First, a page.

But it's hard that after a matter of four hours on a plane, there's a strange wall of time and space between all of you and I that cuts me off completely from being part of my old life with you. Thursday afternoon I had lunch with you and Thursday night I ate dinner alone in a different country. It's sad, and I was the only idiot crying on the Meitetsu to the airport, and in check-in line, and going through security, and in the souvenir shop, but.... it's exciting too. It's weird to be suddenly ripped out of your context and thrown into a new one.

I spent my last month in Nagoya trying to come to terms with leaving by eating as much sashimi as I could (which turns out to be a lot, I think I can eat more salmon than a bear), riding my banana-yellow bike through Osu Kannon, Atsuta Shrine, Sakae, and all the places I spent my time. It was hard to say goodbye to all the little things that made up my Japan life: biking to work, late-night conbini runs, biking to freebell cause we were two of the few people we knew who didn't live there, sitting in Tsuruma(i) Park, late night supermarket dinner discounts, one-cup sake, (not) separating trash.... The things you find yourself wanting to do one more time are strange.

I don't feel so far from that life, even though every aspect (including Brett) hasn't been part of my current life the past seventeen days.

Living this kind of life reminds me I have three lives and communities: in China, in Japan and in the States. I have people and experiences and love and struggles and happiness and successes and mistakes hanging back in each place. And now I'm here to make some more.

I apologize for my rambling. I promise more pictures and less sap next entry.



Japanese Ryokan Experience

After a 18 km trek along the old trading route, the Nakasendo trail, we were pooped. We walked parts along the highway, parts through small neighborhoods of quiet homes, sections through snowy fields, and at times we hiked over snowy mountain passes. At the end of it all, there was a ryokan waiting for us.

Ryokan are Japanese style inns with tatami rooms and futons that usually provide guests with meals, yukata (robes) to wear in the hotel, and sometimes indoor or outdoor hot springs. This ryokan offered all of the above.

It was gorgeous, with a large noren (decorative tapestry) hanging over the front sliding doors. The lounge was full of beautiful wooden and lacquer furniture. The staff were all donning traditional garments. A nice gentleman walked us through the check inn and set up our morning bus rides to the station. He showed us to our rooms and the hot springs and informed us dinner would be ready in 10 minutes.

When we arrived, we were offered mountain greens tea and sweet red beans on a tray while we filled out our guest paperwork.

Our Dinner
Donning yukata, Brett and I headed to a wooden room where a table was already laden with several ceramic platters and cups of umeshu, or plum wine, as apertifs.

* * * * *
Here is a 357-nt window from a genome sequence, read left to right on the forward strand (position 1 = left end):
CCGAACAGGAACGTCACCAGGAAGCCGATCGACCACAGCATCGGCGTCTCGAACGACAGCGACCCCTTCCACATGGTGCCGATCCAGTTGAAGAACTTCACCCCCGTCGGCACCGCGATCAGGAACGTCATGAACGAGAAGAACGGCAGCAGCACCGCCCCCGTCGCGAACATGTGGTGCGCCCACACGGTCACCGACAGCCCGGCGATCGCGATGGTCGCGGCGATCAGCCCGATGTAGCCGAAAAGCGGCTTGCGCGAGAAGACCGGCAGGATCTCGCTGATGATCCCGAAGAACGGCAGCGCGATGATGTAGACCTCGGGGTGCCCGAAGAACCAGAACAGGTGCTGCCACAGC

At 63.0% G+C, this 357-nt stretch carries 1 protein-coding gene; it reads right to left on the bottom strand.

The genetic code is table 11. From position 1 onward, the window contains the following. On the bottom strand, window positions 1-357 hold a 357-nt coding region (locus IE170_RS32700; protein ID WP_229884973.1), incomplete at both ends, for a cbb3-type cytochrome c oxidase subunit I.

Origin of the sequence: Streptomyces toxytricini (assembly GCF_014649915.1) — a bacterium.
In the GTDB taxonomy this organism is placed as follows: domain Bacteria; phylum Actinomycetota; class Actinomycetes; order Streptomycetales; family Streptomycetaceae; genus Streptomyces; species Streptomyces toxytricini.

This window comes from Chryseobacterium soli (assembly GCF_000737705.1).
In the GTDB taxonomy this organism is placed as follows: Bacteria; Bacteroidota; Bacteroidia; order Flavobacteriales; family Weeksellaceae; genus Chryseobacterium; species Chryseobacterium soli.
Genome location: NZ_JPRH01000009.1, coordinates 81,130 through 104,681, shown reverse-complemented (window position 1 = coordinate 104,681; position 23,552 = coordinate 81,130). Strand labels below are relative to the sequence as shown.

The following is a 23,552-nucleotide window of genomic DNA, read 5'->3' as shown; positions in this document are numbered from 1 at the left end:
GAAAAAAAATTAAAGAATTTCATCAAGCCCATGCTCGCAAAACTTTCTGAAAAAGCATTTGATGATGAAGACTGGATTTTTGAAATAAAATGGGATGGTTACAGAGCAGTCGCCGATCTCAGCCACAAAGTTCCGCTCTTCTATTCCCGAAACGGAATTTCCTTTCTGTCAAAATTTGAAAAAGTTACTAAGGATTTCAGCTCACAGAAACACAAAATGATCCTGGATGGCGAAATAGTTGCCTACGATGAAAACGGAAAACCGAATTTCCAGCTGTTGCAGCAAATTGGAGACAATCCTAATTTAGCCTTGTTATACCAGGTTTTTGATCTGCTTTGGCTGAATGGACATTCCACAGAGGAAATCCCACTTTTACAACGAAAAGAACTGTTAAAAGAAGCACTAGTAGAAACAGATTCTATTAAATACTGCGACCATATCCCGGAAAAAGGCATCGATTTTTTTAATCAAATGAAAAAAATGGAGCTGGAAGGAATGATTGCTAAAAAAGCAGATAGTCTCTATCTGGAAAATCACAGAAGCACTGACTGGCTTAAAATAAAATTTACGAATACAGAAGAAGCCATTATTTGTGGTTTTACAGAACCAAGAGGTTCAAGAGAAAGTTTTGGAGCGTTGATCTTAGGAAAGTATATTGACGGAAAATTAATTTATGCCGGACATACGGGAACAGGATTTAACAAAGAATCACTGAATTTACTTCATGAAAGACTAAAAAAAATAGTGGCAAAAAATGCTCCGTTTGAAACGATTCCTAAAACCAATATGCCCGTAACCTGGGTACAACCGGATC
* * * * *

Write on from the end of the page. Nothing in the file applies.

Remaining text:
This plate had cold appetizers: A bean and lotus mix, a scallop, some type of pate on a daikon, fish eggs, greens, and a yuzu flavored tofu square. Yuzu is a Japanese tiny citrus fruit. The fish eggs were plump and exploded in you rmouth when you ate them. They had a pleasant fishy taste, not too strong.

We also had a sashimi salad with greens, raw eggplant, an orange fruit, salmon and fatty tuna. As you can see, every plate we were served on was very unique and very beautiful.

And a complementary atsukan, or warmed sake. And me in my yukata!

Next, a Kyoto-style simmered dish in a delicate broth. Inside is a slice of yuzu, chunks of turnip, shrimp, leeks, and tofu.

Another Kyoto-style dish, which our waiter explained was characterized by subtle, lighter flavors compared to miso-heavy Nagoya food, or soy sauce heavy Tokyo food, or juts plain heavy Osaka food.

This simmered dish has fish intestines, which were quite creamy and sweet. There were also greens, burdock root, and another piece of organ meat I couldn't ID. But it was creamy and delicious, too. 

Next came a dish of local seared beef. The beef was fatty and succulent. It literally melted when we ate it, leaving a smear of light oil and deep, meaty flavor.

Next we were served a nabe or hot pot dish. These are the ingredients we were to boil in the pot: buri (a kind of fish), mushrooms, greens, and a piece of red konnyaku. 

The broth was actually made of soy milk! It was a new flavor for us, but very satisfying. The fish and soy together rounded out the fishiness and made the meat more tender tasting. After a while, tofu chunks started to form!

Our last dish was a deep fried mix of pickled vegetables. Strange and delicious.

Of course, no meal was complete without free flow miso soup and rice.

There was also tea and dessert, but we don't have a photo of it. Three small cups the size of espresso cups came out on a tray with demitasse spoons. One was a pudding, another some fruit , and the last a slice of pear in wine jelly.

The Room
Our room had tatami mats, sliding windows, and traditional furniture. The ceiling was lined with wooden strips and it smelled like fresh bamboo.

 Our futons were laid out for us when we were eating dinner. These are so warm and comfortable that there's no need to use the heater, even in February!

Our breakfast was amazing! The presentation was my favorite of any hotel I've ever stayed at in Japan. It came out in a ceramic two tiered bent box. There was also an enormous serving of rice and we each had a little mini side of freshly pulled soba noodles with broth to simmer them in at the table.

Tier One: salted grilled fish, spicy miso paste, a bean and seaweed dish, and sweet carrot and gourd strips.

Tier Two: Another bean and seaweed dish, a meatball, a lotus and carrot dish, and octopus sashimi.

And the meal ended with a slice of rolled egg. This one was not sweet like they usually come on top of nigiri, but it was savory and satisfying with a little pickled ginger to the side.

Too good.